From an International Center of Photography press release:
Beginning in 1941, Robert Capa regularly used color film until his death in 1954. Some of the photographs were published in the magazines of the day, but over the years the color work was virtually forgotten. Until now.

Capa in Color, on view at the International Center of Photography (ICP) from January 31 to May 4, 2014, is the first full assessment of color photographs by the famed photojournalist. Comprising over 100 contemporary prints, as well as related publications and personal papers, the exhibition is a fascinating new look into the color work of this master of photography.

“Capa’s talent with black-and-white film was extraordinary, and starting color film halfway through his career required a new discipline, but it also opened up new opportunities,” said ICP Curator Cynthia Young, who organized the exhibition. “The exhibition is also about how Capa reinvents himself as a photographer during the years when he is not covering war and political conflicts. The color work was very much a part of trying to keep the Magnum agency afloat, because the magazines wanted more and more color in the postwar period.”

In 1938, while in China covering the Sino-Japanese War, Capa wrote to a friend at his New York agency requesting 12 rolls of Kodachrome and instructions on how to use it. Only four prints published in the October 17, 1938, issue of Life survive from these first experiments with color film, but Capa was clearly curious about color photography even before it was widely used in news magazines or by other photojournalists. During his first two years covering World War II, he used color film more regularly and often carried two cameras with him. In 1941, while crossing the Atlantic with an Allied convoy, he shot color images for the Saturday Evening Post and later traveled to North Africa, where he made spectacular images of the military buildup. While some of his color work was published in Illustrated and Collier’s, in 1944 and 1945 he returned to using black-and-white film exclusively, in part because of the time required to process, censor, edit, and publish color.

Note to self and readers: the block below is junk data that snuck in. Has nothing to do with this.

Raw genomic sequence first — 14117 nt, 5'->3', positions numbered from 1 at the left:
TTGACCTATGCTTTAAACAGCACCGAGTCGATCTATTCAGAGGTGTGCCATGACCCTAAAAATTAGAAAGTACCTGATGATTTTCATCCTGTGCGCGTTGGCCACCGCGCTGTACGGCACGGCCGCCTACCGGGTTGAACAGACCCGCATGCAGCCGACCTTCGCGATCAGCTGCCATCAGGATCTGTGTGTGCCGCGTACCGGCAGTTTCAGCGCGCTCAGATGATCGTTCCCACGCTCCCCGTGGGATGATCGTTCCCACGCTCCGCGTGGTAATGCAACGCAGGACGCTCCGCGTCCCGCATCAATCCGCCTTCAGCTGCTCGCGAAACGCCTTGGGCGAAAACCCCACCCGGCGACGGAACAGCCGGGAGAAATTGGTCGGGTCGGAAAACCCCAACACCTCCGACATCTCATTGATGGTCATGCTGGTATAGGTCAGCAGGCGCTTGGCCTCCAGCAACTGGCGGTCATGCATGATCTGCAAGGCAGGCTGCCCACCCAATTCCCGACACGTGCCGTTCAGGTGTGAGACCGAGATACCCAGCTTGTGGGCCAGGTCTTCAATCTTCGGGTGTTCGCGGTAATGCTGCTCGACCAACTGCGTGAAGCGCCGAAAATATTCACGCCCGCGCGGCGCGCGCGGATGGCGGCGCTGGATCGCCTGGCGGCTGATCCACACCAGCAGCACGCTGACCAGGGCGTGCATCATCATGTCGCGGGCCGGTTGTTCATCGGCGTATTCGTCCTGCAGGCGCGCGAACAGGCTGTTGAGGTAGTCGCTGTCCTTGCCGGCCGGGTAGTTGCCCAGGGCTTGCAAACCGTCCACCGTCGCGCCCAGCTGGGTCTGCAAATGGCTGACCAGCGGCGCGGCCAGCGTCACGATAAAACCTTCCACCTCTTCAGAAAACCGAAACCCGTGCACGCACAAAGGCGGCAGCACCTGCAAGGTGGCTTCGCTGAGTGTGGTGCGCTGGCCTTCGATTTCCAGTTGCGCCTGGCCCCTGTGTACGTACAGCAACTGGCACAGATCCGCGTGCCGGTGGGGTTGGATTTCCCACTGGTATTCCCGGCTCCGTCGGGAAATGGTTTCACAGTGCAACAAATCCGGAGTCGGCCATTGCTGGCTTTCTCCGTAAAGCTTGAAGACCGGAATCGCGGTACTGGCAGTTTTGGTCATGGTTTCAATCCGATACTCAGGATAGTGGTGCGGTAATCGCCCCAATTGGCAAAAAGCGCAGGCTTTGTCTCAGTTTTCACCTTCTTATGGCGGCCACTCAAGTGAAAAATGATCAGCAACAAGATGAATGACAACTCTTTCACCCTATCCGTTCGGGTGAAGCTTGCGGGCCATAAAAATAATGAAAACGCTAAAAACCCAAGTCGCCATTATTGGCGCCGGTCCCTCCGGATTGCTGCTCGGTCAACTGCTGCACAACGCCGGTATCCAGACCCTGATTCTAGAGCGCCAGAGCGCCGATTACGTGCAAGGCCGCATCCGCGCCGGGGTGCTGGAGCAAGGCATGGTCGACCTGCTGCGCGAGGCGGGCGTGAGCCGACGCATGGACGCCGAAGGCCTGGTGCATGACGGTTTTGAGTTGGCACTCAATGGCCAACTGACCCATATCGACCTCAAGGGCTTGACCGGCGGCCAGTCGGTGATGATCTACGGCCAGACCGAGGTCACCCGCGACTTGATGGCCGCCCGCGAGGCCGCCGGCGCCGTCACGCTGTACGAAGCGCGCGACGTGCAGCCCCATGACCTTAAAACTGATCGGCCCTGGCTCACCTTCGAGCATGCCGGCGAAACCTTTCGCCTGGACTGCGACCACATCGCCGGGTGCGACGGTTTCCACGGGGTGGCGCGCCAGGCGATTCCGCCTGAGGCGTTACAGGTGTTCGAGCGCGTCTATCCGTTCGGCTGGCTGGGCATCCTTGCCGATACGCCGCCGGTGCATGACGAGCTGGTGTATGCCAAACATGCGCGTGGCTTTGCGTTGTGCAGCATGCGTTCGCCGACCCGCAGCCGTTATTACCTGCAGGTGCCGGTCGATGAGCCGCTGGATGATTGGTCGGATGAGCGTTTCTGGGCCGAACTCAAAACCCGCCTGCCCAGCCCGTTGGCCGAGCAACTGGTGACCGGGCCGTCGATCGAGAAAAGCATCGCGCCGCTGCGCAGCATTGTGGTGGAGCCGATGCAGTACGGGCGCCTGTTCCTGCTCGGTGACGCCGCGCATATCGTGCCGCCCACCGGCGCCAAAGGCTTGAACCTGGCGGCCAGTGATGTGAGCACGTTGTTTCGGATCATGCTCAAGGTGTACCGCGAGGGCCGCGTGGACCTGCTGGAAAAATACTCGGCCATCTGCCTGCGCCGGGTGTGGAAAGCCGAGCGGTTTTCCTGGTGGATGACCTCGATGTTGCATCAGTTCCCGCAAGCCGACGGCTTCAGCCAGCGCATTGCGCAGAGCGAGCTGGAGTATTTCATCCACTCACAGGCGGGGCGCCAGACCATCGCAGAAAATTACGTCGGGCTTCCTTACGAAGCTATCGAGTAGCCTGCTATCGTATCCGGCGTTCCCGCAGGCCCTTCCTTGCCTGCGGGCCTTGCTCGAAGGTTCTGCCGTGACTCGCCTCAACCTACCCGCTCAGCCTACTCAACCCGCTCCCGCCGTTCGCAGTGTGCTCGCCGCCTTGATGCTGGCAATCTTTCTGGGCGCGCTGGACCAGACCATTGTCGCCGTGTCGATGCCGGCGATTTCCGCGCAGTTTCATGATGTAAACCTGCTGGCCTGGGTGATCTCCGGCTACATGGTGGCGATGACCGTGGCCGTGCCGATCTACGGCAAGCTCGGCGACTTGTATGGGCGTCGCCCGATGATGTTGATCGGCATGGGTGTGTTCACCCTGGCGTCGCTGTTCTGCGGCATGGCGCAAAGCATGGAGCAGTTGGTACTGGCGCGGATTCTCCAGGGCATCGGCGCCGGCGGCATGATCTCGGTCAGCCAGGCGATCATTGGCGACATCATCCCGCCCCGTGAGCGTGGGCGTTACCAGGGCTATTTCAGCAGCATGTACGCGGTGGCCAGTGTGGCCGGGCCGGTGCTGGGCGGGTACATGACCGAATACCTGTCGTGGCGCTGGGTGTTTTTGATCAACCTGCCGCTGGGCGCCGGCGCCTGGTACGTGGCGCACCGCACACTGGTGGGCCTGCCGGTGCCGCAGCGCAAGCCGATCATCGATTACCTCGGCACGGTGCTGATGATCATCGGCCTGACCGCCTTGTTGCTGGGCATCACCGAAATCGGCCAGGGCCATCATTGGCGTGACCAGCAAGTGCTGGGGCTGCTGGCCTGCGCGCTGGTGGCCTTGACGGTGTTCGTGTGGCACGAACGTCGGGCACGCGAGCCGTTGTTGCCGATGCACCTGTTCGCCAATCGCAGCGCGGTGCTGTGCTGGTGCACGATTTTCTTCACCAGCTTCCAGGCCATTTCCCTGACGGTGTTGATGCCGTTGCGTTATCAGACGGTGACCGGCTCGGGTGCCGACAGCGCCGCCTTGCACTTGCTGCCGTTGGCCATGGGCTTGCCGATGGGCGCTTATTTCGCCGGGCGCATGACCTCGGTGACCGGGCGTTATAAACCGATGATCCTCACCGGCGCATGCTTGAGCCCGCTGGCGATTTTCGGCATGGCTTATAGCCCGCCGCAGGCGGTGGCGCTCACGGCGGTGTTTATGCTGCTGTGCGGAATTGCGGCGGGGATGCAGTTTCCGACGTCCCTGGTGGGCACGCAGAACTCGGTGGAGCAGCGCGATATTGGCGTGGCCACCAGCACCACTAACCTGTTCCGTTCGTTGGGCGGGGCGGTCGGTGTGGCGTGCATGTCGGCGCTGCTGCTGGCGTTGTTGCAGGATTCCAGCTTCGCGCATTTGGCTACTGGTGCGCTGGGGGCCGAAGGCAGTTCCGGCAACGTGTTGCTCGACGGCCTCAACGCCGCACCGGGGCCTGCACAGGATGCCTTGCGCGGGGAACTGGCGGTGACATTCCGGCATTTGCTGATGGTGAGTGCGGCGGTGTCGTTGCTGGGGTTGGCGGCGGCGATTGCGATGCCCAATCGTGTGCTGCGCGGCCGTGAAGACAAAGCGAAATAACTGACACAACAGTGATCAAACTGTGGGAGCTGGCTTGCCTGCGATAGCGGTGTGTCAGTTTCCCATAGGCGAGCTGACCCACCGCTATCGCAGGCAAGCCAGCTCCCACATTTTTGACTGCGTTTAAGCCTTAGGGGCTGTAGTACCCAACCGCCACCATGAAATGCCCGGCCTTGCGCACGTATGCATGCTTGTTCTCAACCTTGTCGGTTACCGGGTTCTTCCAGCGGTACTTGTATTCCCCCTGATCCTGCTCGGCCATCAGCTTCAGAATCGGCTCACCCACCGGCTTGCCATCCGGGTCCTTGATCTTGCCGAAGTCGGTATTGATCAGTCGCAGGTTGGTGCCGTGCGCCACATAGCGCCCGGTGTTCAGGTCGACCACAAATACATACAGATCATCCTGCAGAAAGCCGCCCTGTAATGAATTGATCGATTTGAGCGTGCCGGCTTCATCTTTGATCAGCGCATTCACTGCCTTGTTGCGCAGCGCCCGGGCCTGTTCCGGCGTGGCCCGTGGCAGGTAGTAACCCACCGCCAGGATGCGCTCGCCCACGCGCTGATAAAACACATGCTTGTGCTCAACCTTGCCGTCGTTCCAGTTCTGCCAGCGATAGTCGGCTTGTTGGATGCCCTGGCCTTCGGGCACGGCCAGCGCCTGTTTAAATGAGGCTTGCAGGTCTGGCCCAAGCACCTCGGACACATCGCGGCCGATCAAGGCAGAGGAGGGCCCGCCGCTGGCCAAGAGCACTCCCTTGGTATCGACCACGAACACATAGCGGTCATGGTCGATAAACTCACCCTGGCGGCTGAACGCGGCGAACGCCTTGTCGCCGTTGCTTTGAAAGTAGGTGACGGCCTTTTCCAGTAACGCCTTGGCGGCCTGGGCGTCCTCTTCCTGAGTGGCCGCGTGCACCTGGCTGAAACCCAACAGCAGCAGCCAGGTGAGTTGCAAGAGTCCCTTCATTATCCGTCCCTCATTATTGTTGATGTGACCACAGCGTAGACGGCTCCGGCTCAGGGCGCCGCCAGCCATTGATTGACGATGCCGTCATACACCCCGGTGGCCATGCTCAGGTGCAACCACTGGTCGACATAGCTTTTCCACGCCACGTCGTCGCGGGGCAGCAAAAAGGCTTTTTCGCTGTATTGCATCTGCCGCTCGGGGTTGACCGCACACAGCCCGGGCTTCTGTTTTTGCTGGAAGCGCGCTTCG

Capa’s use of color film exploded in postwar stories for Holiday, Illustrated, Collier’s, and Ladies’ Home Journal. He traveled to the USSR in 1947 with writer John Steinbeck and to Israel in 1949 and 1950. He covered fashionable Paris and Rome, Alpine skiing, glamorous Hollywood celebrities on international film sets, and the stylish resorts of Biarritz and Deauville for the burgeoning travel market. Holiday also published Capa’s travel writing to accompany several of these stories. The exhibition also includes his last stunning color photos taken in Indochina in 1954. Color photography was not a supplement to his black-and-white work, but was fundamentally integrated into his life and career during the 1940s and 1950s.

Capa in Color is drawn entirely from the Robert Capa Archive in ICP’s permanent collection. The Archive contains roughly 4,200 color transparencies – 35mm Kodachrome, 21⁄4 Ektachrome, and some larger Kodachrome sheet film. It also includes thousands of vintage black-and-white prints, negatives, tearsheets, and papers.

The facts:
Capa in Color
International Center of Photography
1133 Avenue of the Americas at 43rd Street
New York NY 10036
T: 212 857-0045

Robert Capa, [Spectators at the Longchamp Racecourse, Paris], ca. 1952. © Robert Capa/International Center of Photography/Magnum Photos.


Robert Capa, [On the road from Namdinh to Thaibinh, Indochina, (Vietnam)], May 1954. © Robert Capa/International Center of Photography/Magnum Photos.

Robert Capa, [Capucine, French model and actress, on a balcony, Rome], August 1951. © Robert Capa/International Center of Photography/Magnum Photos.

Robert Capa, [Truman Capote and Jennifer Jones on the set of Beat the Devil, Ravello, Italy], April 1953. © Robert Capa/International Center of Photography/ Magnum Photos.